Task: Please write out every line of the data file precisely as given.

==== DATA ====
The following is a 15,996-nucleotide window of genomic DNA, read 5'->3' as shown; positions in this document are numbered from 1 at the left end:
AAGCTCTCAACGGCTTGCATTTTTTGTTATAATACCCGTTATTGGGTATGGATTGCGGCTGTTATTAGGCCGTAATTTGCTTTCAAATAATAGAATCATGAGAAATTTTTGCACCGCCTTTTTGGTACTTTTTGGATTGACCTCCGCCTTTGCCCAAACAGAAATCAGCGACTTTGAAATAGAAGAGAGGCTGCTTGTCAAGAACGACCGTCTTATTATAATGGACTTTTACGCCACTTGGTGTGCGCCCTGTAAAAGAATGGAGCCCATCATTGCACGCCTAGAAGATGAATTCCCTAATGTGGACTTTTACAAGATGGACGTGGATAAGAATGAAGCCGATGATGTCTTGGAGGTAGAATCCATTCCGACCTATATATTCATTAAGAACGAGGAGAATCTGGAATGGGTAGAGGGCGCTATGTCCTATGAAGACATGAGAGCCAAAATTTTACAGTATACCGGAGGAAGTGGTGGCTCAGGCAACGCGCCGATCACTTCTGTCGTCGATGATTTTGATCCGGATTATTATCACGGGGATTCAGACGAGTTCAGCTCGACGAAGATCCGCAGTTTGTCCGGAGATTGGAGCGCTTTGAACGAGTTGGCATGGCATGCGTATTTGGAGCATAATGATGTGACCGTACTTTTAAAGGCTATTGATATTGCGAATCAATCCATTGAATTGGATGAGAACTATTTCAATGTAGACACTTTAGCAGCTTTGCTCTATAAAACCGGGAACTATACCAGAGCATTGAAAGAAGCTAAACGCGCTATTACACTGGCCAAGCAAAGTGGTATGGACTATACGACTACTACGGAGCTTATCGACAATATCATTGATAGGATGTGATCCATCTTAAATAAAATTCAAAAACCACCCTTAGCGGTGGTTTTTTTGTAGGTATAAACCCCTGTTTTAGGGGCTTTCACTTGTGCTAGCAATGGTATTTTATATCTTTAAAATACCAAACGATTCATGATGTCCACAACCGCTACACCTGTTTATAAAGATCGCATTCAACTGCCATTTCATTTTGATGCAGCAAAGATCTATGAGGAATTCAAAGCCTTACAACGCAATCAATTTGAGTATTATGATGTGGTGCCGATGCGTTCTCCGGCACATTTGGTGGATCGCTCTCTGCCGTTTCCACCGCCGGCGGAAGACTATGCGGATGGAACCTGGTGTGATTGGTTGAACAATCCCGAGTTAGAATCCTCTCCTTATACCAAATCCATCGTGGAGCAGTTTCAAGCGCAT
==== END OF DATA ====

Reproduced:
The following is a 15,996-nucleotide window of genomic DNA, read 5'->3' as shown; positions in this document are numbered from 1 at the left end:
AAGCTCTCAACGGCTTGCATTTTTTGTTATAATACCCGTTATTGGGTATGGATTGCGGCTGTTATTAGGCCGTAATTTGCTTTCAAATAATAGAATCATGAGAAATTTTTGCACCGCCTTTTTGGTACTTTTTGGATTGACCTCCGCCTTTGCCCAAACAGAAATCAGCGACTTTGAAATAGAAGAGAGGCTGCTTGTCAAGAACGACCGTCTTATTATAATGGACTTTTACGCCACTTGGTGTGCGCCCTGTAAAAGAATGGAGCCCATCATTGCACGCCTAGAAGATGAATTCCCTAATGTGGACTTTTACAAGATGGACGTGGATAAGAATGAAGCCGATGATGTCTTGGAGGTAGAATCCATTCCGACCTATATATTCATTAAGAACGAGGAGAATCTGGAATGGGTAGAGGGCGCTATGTCCTATGAAGACATGAGAGCCAAAATTTTACAGTATACCGGAGGAAGTGGTGGCTCAGGCAACGCGCCGATCACTTCTGTCGTCGATGATTTTGATCCGGATTATTATCACGGGGATTCAGACGAGTTCAGCTCGACGAAGATCCGCAGTTTGTCCGGAGATTGGAGCGCTTTGAACGAGTTGGCATGGCATGCGTATTTGGAGCATAATGATGTGACCGTACTTTTAAAGGCTATTGATATTGCGAATCAATCCATTGAATTGGATGAGAACTATTTCAATGTAGACACTTTAGCAGCTTTGCTCTATAAAACCGGGAACTATACCAGAGCATTGAAAGAAGCTAAACGCGCTATTACACTGGCCAAGCAAAGTGGTATGGACTATACGACTACTACGGAGCTTATCGACAATATCATTGATAGGATGTGATCCATCTTAAATAAAATTCAAAAACCACCCTTAGCGGTGGTTTTTTTGTAGGTATAAACCCCTGTTTTAGGGGCTTTCACTTGTGCTAGCAATGGTATTTTATATCTTTAAAATACCAAACGATTCATGATGTCCACAACCGCTACACCTGTTTATAAAGATCGCATTCAACTGCCATTTCATTTTGATGCAGCAAAGATCTATGAGGAATTCAAAGCCTTACAACGCAATCAATTTGAGTATTATGATGTGGTGCCGATGCGTTCTCCGGCACATTTGGTGGATCGCTCTCTGCCGTTTCCACCGCCGGCGGAAGACTATGCGGATGGAACCTGGTGTGATTGGTTGAACAATCCCGAGTTAGAATCCTCTCCTTATACCAAATCCATCGTGGAGCAGTTTCAAGCGCAT